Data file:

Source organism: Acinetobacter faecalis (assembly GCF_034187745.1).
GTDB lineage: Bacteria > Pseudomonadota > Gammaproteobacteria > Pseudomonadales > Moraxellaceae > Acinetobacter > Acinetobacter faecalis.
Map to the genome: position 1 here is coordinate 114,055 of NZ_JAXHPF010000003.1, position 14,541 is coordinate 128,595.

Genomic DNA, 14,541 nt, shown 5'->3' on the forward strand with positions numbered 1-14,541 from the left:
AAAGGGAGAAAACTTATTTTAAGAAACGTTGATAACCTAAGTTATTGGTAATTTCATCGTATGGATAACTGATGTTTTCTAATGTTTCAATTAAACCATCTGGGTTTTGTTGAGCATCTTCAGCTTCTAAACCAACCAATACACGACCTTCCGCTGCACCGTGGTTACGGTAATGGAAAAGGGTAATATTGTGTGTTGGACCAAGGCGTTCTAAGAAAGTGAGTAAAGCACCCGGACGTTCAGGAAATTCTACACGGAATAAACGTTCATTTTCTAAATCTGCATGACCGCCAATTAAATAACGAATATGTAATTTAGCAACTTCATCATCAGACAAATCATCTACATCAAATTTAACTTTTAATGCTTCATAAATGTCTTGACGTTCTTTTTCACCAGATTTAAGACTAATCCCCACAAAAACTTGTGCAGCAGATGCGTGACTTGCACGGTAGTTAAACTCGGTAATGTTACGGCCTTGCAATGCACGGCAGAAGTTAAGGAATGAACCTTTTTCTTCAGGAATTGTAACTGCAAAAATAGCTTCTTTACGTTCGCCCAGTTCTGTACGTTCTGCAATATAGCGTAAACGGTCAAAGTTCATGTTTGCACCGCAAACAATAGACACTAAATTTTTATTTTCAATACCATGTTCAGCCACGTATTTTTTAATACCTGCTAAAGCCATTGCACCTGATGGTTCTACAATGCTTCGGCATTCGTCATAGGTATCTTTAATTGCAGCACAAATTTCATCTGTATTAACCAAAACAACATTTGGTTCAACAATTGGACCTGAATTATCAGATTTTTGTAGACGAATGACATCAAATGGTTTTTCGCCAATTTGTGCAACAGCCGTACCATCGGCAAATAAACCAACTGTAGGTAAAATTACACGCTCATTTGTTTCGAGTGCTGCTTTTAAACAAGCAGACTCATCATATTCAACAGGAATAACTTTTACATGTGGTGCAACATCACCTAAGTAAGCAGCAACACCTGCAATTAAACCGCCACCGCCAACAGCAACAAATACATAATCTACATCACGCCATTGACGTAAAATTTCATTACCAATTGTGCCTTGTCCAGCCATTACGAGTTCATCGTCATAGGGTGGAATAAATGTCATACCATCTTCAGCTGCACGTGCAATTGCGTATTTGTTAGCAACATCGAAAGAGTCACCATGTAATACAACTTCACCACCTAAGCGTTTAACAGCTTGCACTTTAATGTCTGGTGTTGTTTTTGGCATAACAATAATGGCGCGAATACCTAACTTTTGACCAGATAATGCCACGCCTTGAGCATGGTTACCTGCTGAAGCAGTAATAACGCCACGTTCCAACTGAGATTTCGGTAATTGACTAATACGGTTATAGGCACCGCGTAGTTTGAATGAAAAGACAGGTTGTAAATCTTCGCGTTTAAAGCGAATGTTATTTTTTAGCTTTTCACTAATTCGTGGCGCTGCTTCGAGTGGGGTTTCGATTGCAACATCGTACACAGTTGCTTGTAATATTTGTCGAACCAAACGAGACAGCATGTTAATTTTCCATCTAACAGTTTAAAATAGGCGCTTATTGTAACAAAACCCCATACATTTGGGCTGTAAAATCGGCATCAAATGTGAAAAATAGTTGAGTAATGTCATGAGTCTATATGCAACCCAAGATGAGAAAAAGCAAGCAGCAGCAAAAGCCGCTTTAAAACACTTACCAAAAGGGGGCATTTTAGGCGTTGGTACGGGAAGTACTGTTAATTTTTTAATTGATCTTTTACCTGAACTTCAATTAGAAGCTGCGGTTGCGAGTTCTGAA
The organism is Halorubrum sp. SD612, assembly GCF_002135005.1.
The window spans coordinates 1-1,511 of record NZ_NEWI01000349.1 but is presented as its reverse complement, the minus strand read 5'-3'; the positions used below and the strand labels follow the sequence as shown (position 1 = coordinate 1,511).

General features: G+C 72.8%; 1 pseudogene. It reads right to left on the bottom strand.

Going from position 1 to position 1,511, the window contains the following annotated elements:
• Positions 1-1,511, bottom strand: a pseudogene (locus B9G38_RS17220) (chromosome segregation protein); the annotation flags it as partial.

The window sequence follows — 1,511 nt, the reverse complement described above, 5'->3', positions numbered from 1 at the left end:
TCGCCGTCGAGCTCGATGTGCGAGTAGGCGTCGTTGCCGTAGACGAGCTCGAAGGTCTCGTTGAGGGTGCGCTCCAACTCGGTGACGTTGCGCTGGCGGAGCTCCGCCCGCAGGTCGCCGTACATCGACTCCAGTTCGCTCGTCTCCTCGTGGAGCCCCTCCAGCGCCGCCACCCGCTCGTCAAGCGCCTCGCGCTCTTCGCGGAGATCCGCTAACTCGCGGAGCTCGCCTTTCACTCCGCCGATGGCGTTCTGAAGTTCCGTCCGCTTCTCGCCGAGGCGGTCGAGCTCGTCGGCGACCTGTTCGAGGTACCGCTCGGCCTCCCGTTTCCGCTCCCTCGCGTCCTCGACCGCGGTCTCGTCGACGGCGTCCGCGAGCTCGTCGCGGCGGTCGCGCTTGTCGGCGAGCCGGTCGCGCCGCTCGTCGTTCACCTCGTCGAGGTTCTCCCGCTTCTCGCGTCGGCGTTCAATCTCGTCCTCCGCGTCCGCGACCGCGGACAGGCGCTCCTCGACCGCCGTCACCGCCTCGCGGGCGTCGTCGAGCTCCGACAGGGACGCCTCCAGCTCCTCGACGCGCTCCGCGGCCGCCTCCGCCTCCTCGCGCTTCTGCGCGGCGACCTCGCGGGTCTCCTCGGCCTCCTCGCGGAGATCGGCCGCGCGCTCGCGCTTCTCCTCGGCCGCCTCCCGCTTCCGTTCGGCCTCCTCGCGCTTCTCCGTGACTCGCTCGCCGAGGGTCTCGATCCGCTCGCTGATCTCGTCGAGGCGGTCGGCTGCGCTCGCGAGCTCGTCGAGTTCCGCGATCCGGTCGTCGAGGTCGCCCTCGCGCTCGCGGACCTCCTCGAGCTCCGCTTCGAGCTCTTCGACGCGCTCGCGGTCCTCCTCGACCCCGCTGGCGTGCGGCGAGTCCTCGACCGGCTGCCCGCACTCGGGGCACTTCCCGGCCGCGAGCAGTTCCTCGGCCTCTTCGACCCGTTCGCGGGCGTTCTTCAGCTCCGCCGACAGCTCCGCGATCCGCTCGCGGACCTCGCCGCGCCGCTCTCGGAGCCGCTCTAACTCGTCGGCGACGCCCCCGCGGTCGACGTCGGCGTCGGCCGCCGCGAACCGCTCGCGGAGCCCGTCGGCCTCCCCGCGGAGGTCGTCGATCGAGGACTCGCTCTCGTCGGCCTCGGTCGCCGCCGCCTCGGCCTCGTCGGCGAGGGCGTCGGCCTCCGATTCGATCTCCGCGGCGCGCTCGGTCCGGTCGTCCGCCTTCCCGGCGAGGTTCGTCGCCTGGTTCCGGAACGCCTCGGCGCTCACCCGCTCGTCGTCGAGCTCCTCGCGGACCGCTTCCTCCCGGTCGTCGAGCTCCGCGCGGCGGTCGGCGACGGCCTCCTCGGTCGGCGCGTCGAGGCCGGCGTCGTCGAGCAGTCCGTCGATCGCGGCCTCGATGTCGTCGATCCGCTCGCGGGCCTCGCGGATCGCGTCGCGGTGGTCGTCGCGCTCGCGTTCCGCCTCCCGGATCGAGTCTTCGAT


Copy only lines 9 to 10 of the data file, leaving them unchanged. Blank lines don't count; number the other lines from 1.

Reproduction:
Going from position 1 to position 1,511, the window contains the following annotated elements:
• Positions 1-1,511, bottom strand: a pseudogene (locus B9G38_RS17220) (chromosome segregation protein); the annotation flags it as partial.